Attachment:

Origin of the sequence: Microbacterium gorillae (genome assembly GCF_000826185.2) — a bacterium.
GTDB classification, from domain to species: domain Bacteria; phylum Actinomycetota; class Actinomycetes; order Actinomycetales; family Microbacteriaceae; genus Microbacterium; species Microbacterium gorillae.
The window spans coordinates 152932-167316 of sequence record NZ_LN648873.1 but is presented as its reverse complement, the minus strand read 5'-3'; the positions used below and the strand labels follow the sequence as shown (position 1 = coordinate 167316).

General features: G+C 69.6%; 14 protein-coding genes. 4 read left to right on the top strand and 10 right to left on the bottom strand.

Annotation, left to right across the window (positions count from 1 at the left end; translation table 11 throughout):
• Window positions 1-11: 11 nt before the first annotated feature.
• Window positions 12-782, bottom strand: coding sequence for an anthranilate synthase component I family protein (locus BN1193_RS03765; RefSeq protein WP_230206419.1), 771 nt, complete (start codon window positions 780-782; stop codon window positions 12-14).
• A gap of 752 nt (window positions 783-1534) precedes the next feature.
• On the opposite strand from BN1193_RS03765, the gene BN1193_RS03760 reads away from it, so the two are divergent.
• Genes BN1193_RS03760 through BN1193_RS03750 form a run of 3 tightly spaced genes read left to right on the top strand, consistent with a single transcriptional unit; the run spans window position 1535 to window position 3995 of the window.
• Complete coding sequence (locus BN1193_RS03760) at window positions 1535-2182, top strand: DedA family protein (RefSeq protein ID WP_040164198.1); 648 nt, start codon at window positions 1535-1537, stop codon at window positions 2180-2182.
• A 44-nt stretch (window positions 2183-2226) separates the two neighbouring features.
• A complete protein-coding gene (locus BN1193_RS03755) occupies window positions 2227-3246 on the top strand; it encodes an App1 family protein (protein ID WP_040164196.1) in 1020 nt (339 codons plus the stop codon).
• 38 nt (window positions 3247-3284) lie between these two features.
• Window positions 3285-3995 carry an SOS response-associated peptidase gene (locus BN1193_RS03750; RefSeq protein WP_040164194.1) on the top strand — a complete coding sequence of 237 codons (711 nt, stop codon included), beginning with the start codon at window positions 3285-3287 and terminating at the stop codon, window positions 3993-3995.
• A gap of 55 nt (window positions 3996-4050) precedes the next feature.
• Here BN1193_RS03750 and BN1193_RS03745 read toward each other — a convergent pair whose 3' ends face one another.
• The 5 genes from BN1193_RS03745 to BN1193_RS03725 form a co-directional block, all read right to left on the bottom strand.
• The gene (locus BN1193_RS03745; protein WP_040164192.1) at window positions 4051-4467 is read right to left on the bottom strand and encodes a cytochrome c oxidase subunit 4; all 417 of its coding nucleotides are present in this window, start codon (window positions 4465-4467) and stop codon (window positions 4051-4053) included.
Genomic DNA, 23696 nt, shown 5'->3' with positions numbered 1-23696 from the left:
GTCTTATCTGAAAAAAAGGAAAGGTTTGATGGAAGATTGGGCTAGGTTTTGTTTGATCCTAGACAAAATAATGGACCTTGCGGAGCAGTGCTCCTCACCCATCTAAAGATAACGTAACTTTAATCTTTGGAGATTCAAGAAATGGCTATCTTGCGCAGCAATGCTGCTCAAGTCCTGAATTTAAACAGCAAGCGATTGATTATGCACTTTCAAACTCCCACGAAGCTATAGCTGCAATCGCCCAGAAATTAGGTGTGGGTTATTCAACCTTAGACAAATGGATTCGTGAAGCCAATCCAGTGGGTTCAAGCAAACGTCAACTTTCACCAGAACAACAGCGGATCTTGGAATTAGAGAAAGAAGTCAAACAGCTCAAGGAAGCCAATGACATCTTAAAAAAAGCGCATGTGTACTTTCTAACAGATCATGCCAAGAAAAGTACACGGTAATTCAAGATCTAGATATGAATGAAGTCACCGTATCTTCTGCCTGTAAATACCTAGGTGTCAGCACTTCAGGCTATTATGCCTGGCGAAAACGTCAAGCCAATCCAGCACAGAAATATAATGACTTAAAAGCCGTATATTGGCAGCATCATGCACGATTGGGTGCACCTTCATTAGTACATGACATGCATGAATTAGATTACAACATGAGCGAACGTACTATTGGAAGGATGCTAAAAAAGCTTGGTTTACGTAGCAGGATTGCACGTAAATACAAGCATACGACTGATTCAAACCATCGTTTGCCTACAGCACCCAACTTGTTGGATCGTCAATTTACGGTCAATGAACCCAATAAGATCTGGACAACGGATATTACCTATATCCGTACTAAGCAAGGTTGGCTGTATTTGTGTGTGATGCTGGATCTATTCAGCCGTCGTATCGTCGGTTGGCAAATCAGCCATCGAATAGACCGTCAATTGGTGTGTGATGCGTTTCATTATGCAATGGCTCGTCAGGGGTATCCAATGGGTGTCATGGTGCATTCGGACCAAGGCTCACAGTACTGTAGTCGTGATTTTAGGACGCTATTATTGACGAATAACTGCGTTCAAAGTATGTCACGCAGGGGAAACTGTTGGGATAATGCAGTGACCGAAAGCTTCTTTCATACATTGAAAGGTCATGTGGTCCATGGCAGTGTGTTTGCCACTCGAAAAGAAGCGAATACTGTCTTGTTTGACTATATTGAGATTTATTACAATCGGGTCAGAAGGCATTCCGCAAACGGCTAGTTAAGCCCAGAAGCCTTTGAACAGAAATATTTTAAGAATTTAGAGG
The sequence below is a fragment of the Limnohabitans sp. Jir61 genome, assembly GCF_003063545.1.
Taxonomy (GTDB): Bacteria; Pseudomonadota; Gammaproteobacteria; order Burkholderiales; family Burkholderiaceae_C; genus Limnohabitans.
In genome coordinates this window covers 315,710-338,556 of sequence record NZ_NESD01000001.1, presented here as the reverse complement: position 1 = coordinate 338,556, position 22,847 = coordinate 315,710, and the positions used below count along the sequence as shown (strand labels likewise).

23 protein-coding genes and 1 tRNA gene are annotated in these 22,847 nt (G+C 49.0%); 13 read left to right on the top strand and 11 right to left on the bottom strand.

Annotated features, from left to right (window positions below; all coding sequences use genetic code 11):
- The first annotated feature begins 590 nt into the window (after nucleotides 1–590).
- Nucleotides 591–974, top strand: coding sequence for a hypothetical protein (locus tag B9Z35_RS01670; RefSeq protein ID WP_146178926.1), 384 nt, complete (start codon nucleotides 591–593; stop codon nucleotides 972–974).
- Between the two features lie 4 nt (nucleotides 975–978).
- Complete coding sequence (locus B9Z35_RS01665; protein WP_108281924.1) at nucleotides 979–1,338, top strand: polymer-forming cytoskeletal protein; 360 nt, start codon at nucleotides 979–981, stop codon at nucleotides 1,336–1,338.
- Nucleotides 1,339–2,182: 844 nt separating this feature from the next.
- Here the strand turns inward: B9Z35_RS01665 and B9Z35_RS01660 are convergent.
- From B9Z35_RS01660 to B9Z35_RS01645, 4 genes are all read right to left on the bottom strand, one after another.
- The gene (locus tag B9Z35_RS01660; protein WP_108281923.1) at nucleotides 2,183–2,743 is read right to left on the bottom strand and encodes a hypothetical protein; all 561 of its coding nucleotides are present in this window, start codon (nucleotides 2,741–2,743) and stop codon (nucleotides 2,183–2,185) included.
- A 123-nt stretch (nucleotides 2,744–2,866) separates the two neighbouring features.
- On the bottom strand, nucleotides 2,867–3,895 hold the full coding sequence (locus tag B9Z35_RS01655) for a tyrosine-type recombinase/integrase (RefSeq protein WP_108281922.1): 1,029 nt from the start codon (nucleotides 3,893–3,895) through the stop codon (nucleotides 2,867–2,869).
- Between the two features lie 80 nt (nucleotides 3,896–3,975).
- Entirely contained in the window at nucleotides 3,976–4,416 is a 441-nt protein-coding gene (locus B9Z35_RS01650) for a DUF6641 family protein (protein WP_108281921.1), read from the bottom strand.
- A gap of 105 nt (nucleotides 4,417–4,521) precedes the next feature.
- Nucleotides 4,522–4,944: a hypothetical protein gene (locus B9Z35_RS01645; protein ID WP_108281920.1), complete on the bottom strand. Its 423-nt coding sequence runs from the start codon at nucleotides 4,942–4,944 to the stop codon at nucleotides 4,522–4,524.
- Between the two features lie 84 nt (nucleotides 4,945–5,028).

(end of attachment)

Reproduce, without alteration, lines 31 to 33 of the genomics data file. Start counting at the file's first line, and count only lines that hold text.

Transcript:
- Nucleotides 1,339–2,182: 844 nt separating this feature from the next.
- Here the strand turns inward: B9Z35_RS01665 and B9Z35_RS01660 are convergent.
- From B9Z35_RS01660 to B9Z35_RS01645, 4 genes are all read right to left on the bottom strand, one after another.